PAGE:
Older adults & people with dementia should have an opportunity to dance every day. So it says on this 2014 Poneer Network quilt.
Next Friday, September 5, I'll be leading a Memory Cafe for JF&CS in Waltham, MA on the power of dance and movement to inspire, uplift and heal. It should be loads of fun.
A couple who had been to a similar workshop I led for the Alzheimer's Association of Mass./NH for people with early stage Alzheimer's and partners in July told others they had loved it and that September 5 would be a treat. Download Memory Cafe, September 5, 2014.
The Café will be open from 10:00 a.m. to noon. The location is JF&CS Headquarters, 1430 Main Street, Waltham. Guests can park in any of the spots surrounding our building. There is no charge. Donations gratefully accepted. Family member of all ages, including kids, are welcome.Those requiring personal care assistance must bring a care partner with them, as staff and volunteers are not able to provide this assistance.
Contact Beth Soltzberg at 781-693-5628 or email@example.com.
Once again, I return to the question of what is dance. This time it's motivated by a familiar situation. A regular member of a dance/movement therapy group I run was distracted by someone looking in through the window as we moved expressively to music. I suggested that in the mainstream U.S. culture, it is unacceptable to dance unless one has had a few drinks. I have been told this so very many times in so many settings. I asked one woman if this was true in Cuba when she was growing up. She said no, that in Cuba everyone danced, young and old. I asked the woman from South Africa if it were true in South Africa. She said no, that in South Africa people danced without a reason. I asked an African American woman if it were true in the culture she group up in. She said that in her home, dancing was against their religion. They had to sneak to dance. Then this woman, ordinarily so quiet, told us that in prayer meetings, it could happen that people began to move spontaneously. This was not called dance, "but it was dance" she told me. "I know dance when I see it." When I shared with the group that that although I talk plenty, dance and expressive movement is my native and therefore most basic and necessary language, it seemed that the entire group settled a bit more deeply into our bodies.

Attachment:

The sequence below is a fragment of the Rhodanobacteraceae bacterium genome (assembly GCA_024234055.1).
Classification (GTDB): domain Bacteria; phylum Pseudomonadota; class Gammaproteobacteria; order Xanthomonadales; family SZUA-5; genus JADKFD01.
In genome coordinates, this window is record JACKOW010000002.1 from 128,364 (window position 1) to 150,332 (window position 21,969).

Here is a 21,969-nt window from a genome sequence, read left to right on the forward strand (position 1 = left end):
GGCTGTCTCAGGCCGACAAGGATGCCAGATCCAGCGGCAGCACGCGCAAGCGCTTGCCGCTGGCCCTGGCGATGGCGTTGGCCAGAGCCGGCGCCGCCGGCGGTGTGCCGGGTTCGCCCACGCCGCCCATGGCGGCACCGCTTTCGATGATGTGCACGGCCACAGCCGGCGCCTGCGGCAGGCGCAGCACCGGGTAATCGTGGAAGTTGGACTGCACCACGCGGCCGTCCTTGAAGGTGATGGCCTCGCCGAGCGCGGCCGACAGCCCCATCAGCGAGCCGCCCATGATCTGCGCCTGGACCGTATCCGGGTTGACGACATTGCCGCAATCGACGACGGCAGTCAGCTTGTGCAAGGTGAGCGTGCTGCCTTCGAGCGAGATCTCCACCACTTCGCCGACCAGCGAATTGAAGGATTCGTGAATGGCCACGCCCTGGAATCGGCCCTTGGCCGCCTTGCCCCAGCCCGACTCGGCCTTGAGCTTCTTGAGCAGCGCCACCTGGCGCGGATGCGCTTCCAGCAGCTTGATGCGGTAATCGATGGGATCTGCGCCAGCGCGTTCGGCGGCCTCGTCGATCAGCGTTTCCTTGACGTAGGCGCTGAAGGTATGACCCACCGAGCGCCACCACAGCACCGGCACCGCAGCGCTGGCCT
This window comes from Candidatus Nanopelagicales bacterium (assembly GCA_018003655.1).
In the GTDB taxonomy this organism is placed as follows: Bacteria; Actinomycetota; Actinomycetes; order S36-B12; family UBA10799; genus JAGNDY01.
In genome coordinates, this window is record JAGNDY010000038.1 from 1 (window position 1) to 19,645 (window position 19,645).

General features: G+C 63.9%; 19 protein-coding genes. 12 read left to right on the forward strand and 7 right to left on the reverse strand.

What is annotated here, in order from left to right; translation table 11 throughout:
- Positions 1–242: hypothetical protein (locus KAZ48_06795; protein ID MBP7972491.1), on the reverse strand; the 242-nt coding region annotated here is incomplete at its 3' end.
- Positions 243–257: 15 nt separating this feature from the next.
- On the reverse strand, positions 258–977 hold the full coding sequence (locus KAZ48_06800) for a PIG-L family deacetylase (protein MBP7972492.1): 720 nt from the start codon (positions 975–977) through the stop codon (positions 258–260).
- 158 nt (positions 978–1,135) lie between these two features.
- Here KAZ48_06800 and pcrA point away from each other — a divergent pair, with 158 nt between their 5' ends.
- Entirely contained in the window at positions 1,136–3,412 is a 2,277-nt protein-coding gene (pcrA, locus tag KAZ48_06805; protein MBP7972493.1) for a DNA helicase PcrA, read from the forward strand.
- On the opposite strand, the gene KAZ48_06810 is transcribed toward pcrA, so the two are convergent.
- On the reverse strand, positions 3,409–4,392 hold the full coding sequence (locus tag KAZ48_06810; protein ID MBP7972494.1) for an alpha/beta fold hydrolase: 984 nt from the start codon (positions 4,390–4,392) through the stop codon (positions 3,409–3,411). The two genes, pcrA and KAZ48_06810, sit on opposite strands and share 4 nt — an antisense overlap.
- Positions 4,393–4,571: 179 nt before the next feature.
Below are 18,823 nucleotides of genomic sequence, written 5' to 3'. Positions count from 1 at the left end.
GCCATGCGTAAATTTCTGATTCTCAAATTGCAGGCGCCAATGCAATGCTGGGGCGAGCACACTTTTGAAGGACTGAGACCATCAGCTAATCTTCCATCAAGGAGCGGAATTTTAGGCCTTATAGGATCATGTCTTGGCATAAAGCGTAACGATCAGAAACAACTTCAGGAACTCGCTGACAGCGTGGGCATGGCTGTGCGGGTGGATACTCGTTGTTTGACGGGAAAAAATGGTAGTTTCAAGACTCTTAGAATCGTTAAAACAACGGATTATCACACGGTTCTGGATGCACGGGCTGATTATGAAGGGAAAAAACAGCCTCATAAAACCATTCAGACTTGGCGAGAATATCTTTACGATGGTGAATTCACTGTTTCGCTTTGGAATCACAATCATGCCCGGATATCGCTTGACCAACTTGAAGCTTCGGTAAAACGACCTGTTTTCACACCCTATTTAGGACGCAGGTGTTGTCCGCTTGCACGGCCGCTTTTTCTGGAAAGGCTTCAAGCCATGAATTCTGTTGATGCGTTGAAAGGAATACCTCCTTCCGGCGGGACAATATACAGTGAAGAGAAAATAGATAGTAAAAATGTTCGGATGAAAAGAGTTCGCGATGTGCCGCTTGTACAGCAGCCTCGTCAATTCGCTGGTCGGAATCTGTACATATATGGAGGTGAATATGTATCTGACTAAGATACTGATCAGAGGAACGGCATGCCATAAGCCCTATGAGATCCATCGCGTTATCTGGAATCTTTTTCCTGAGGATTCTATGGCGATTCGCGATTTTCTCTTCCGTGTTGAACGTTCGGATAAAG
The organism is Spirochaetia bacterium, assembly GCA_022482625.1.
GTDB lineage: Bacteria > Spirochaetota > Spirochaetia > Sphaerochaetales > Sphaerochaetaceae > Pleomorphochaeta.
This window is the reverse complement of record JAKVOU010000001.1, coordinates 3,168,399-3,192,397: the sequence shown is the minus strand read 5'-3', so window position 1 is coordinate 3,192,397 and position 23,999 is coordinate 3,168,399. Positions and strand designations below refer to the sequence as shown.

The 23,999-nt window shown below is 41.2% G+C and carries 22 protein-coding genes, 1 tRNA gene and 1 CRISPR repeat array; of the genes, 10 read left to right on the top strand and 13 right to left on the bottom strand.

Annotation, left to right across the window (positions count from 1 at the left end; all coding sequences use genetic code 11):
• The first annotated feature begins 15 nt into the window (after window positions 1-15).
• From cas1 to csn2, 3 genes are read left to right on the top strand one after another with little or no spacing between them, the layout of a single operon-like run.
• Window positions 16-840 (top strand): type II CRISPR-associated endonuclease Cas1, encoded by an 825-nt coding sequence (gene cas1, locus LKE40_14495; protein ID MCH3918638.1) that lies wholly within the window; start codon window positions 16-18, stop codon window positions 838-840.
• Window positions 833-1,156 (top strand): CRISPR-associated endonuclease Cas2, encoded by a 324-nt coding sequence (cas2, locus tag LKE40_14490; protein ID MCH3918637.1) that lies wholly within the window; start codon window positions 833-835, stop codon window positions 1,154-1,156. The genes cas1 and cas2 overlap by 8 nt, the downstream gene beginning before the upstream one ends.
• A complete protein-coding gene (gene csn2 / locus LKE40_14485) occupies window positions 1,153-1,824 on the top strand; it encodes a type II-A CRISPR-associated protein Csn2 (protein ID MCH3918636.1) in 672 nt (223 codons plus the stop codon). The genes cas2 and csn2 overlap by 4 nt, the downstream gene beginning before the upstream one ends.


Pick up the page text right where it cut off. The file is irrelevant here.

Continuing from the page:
South Shore Senior News, Helping Seniors Age Well and Enjoy Themselves While Doing It!, www.southshoresenior.com
The August 2014 issue is a magazine devoted to informative articles mostly about How Happiness Can Happen. On the last page, editor Greg Porell included the following:
Dance Programs Revitalize and Inspire
Dance for Connection is an innovative program based in Newton that offers exhilarating dance for older adults and people with dementia. The programs are directed by Donna Newman-Bluestein, a dance/movement therapist and founder of Dance for Connection. Newman-Bluestein has worked with older adults for 35 years. Her programs are designed to revitalize and inspire improved health through movement, enhancing the mind-body connection.
The programs provide an open structure that incorporates participants’ gestures, ideas and questions, resulting in each group being unique and participants feeling empowered. The programs also train dance professionals and caregivers to bring dance to older adults and communicate non-verbally with people afflicted with dementia. Donna is available to lead programs at assisted living residences, long-term care facilities, councils on aging, senior centers and housing for older adults.
I appreciate Porell's invitation to share information about my program which I offer in the South Shore, along with the Greater Boston Area. His edits of what I had written were minor, except for one word. I would never say that a person is afflicted with dementia. It is not mine to determine whether a person is troubled, burdened, or distressed by a disease. I simply note that they are diagnosed with the disease.
AgeSong in San Francisco and Oakland is offering 2 talks, Dementia Beyond Disease: Forgetting The Nonessential and The Depth of Eldership as part of their Speaker's Series. with Dr. Allen Power and Nader Shabahangi. Having just heard Dr. Power speak at the Pioneer Network conference and getting his book, I highly recommend getting to hear him. firstname.lastname@example.org